Criminal Justice



"If y'all think I did it, I know that I didn't do it, so why don't you just give me a lawyer, dawg, 'cause this is not what's up."

—crime suspect Warren Demesme to police during questioning; the Supreme Court of Louisiana would later say his reference to a "lawyer dog" (as the police transcript rendered it) was too ambiguous to count as a request for counsel.

NEXT: The 10 Worst Helicopter Parenting Moments of 2017

Editor's Note: We invite comments and request that they be civil and on-topic. We do not moderate or assume any responsibility for comments, which are owned by the readers who post them. Comments do not represent the views of or Reason Foundation. We reserve the right to delete any comment for any reason at any time. Report abuses.

  1. When this story first appeared, it got me to wondering how I would react to a surprise visit from cops planning to arrest me for something I didn’t do. I’m sure my initial reaction would be disbelief — “Me? Who do you think I am, and what do you think I did?” — and quickly spiral out of control — “I couldn’t have done it, I wasn’t even there” — when I should just shut up. Smart cops would feed the process at just the right pace to keep my rambling away.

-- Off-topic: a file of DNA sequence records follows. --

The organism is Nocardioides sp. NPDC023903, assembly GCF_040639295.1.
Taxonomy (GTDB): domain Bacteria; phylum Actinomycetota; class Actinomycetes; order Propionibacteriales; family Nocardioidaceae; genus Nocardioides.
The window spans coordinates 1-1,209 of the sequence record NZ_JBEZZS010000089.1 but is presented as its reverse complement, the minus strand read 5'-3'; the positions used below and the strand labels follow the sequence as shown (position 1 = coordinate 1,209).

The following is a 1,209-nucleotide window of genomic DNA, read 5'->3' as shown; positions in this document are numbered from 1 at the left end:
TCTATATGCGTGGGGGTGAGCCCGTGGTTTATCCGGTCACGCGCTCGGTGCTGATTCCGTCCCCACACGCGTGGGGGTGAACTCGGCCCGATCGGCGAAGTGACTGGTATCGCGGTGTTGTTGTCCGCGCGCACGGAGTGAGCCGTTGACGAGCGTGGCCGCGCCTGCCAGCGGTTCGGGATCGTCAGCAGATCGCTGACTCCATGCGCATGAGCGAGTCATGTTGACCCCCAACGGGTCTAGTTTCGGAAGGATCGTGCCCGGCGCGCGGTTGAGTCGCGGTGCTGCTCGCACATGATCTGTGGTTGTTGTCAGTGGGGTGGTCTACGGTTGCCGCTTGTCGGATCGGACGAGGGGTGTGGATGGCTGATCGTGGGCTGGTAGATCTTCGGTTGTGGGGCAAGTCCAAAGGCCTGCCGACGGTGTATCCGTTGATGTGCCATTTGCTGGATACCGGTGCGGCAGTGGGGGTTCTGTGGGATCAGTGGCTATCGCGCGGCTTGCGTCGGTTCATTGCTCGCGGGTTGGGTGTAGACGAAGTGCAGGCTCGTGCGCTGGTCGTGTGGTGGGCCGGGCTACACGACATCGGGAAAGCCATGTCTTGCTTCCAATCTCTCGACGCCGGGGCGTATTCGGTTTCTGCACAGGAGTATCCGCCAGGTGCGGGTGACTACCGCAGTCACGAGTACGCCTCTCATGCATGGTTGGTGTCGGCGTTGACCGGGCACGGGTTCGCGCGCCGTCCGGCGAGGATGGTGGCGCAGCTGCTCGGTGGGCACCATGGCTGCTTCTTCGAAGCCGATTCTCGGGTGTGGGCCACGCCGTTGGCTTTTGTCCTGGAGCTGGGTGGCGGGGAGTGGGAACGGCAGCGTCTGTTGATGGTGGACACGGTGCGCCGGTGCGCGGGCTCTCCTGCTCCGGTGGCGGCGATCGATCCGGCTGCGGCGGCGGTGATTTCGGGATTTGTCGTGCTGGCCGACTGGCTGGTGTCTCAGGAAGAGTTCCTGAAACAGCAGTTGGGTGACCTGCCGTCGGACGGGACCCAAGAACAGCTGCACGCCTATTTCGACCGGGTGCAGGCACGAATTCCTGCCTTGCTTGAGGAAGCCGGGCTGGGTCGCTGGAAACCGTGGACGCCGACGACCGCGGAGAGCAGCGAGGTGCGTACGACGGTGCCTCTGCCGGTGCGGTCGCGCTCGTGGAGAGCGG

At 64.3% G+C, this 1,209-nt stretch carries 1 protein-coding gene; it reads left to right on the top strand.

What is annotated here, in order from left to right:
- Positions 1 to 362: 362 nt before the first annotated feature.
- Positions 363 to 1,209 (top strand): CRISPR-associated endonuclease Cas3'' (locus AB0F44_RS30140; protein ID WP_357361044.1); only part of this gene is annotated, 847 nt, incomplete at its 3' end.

At what point would my mind realize I was being played and tell me to shut up? At what point do witness questions turn into suspect statements? When can cops legitimately charge you with obstruction of justice for not talking to them? Even if legally viable, you can’t just never talk to cops. What if you witnessed a car accident, or a purse snatching, or someone breaking into a house? If no witnesses anywhere ever talked to cops, how many crimes would never get solved? On the other hand, a nationwide witness strike might get politicians’ attention, and if it went on long enough, maybe they actually rein in cops.

Please to post comments

Comments are closed.